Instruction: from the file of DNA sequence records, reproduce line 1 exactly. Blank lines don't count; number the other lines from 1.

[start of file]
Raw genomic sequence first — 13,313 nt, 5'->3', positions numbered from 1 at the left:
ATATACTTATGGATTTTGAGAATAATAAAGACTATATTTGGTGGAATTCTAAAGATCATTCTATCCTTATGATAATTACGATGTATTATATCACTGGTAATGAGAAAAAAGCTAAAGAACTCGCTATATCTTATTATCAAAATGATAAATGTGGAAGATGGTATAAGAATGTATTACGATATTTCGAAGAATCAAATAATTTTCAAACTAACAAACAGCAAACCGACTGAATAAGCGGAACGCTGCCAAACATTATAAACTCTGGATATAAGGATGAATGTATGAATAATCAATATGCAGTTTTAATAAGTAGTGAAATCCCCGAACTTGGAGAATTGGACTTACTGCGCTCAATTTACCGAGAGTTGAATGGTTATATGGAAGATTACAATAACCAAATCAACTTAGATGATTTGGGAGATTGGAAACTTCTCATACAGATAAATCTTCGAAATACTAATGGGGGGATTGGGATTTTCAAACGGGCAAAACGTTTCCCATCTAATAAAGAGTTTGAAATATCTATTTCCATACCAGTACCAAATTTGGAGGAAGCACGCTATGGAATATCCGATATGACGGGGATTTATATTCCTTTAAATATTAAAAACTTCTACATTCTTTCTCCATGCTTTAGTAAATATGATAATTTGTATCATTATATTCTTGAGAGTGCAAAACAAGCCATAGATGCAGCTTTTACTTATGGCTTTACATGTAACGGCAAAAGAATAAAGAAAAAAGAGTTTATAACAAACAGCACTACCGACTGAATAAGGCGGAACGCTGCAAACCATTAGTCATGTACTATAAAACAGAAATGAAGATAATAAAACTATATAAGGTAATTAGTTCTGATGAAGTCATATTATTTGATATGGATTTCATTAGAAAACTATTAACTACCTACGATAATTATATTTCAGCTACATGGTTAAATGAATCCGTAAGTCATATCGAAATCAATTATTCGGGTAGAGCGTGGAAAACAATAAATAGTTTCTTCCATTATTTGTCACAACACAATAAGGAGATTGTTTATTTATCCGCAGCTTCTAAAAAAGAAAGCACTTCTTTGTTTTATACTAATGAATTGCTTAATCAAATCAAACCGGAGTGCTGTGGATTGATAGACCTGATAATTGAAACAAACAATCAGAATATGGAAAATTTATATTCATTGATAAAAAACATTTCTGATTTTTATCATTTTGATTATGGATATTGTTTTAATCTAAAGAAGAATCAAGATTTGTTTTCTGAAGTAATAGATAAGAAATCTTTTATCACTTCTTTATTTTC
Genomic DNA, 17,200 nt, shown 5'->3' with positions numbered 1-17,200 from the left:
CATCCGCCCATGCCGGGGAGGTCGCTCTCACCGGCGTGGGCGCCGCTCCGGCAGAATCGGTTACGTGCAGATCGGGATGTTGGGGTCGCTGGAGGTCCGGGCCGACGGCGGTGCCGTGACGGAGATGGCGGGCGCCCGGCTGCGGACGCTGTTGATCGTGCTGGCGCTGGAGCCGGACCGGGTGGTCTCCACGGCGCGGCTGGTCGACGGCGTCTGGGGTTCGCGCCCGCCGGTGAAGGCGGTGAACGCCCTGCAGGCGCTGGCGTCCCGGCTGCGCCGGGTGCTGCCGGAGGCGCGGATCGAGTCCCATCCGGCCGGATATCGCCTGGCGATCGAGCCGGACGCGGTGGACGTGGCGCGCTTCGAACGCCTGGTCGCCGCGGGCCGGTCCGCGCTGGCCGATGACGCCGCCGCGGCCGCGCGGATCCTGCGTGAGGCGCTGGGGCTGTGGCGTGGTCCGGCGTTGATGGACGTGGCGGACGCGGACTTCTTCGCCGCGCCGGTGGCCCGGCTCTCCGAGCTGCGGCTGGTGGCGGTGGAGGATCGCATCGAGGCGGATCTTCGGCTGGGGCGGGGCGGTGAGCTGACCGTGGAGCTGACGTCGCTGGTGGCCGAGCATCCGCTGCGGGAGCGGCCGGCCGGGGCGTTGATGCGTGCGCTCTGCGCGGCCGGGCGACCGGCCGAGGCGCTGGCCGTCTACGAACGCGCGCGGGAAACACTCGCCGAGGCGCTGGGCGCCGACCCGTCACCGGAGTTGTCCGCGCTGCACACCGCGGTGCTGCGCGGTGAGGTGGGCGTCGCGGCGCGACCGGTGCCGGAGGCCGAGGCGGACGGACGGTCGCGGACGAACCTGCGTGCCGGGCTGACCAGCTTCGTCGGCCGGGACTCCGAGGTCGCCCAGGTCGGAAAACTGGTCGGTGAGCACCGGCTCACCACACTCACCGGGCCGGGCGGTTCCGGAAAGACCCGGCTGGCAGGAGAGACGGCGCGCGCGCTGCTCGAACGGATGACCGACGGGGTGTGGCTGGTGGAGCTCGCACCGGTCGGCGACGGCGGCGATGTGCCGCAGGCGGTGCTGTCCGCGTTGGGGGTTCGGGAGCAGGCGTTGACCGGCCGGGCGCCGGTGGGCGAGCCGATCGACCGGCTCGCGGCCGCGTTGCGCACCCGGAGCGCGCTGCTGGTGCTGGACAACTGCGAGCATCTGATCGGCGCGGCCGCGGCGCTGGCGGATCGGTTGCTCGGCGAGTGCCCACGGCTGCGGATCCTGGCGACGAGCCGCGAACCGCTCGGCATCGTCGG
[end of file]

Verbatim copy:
Raw genomic sequence first — 13,313 nt, 5'->3', positions numbered from 1 at the left: